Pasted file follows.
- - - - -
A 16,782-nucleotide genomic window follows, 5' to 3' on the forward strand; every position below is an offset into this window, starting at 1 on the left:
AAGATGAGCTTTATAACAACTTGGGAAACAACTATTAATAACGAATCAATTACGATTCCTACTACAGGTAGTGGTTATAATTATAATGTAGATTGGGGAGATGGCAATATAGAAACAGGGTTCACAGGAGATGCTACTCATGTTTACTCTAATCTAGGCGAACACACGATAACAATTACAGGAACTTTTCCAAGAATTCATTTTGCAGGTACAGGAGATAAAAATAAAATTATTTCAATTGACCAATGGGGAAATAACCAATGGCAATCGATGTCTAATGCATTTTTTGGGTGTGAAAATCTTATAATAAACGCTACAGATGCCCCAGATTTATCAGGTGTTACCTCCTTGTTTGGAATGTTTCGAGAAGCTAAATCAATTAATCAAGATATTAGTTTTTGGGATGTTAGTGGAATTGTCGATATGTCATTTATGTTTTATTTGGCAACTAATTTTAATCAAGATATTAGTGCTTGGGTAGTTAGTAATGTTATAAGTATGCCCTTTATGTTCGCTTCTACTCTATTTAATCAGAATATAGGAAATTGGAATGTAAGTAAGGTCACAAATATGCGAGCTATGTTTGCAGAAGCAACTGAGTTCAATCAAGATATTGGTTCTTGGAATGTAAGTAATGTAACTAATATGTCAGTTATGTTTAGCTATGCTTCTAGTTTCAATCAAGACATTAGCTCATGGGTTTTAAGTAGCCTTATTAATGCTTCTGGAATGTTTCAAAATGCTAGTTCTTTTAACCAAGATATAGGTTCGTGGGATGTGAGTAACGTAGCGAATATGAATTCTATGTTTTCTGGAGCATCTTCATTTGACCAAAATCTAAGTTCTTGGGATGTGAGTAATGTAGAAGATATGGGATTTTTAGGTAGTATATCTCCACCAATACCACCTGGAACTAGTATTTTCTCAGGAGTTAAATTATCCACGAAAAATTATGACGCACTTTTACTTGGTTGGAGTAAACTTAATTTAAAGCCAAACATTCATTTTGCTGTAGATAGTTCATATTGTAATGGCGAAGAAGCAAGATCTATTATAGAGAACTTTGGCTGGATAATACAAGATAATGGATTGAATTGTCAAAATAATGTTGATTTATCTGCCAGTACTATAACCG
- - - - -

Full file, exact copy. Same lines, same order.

A 16,782-nucleotide genomic window follows, 5' to 3' on the forward strand; every position below is an offset into this window, starting at 1 on the left:
AAGATGAGCTTTATAACAACTTGGGAAACAACTATTAATAACGAATCAATTACGATTCCTACTACAGGTAGTGGTTATAATTATAATGTAGATTGGGGAGATGGCAATATAGAAACAGGGTTCACAGGAGATGCTACTCATGTTTACTCTAATCTAGGCGAACACACGATAACAATTACAGGAACTTTTCCAAGAATTCATTTTGCAGGTACAGGAGATAAAAATAAAATTATTTCAATTGACCAATGGGGAAATAACCAATGGCAATCGATGTCTAATGCATTTTTTGGGTGTGAAAATCTTATAATAAACGCTACAGATGCCCCAGATTTATCAGGTGTTACCTCCTTGTTTGGAATGTTTCGAGAAGCTAAATCAATTAATCAAGATATTAGTTTTTGGGATGTTAGTGGAATTGTCGATATGTCATTTATGTTTTATTTGGCAACTAATTTTAATCAAGATATTAGTGCTTGGGTAGTTAGTAATGTTATAAGTATGCCCTTTATGTTCGCTTCTACTCTATTTAATCAGAATATAGGAAATTGGAATGTAAGTAAGGTCACAAATATGCGAGCTATGTTTGCAGAAGCAACTGAGTTCAATCAAGATATTGGTTCTTGGAATGTAAGTAATGTAACTAATATGTCAGTTATGTTTAGCTATGCTTCTAGTTTCAATCAAGACATTAGCTCATGGGTTTTAAGTAGCCTTATTAATGCTTCTGGAATGTTTCAAAATGCTAGTTCTTTTAACCAAGATATAGGTTCGTGGGATGTGAGTAACGTAGCGAATATGAATTCTATGTTTTCTGGAGCATCTTCATTTGACCAAAATCTAAGTTCTTGGGATGTGAGTAATGTAGAAGATATGGGATTTTTAGGTAGTATATCTCCACCAATACCACCTGGAACTAGTATTTTCTCAGGAGTTAAATTATCCACGAAAAATTATGACGCACTTTTACTTGGTTGGAGTAAACTTAATTTAAAGCCAAACATTCATTTTGCTGTAGATAGTTCATATTGTAATGGCGAAGAAGCAAGATCTATTATAGAGAACTTTGGCTGGATAATACAAGATAATGGATTGAATTGTCAAAATAATGTTGATTTATCTGCCAGTACTATAACCG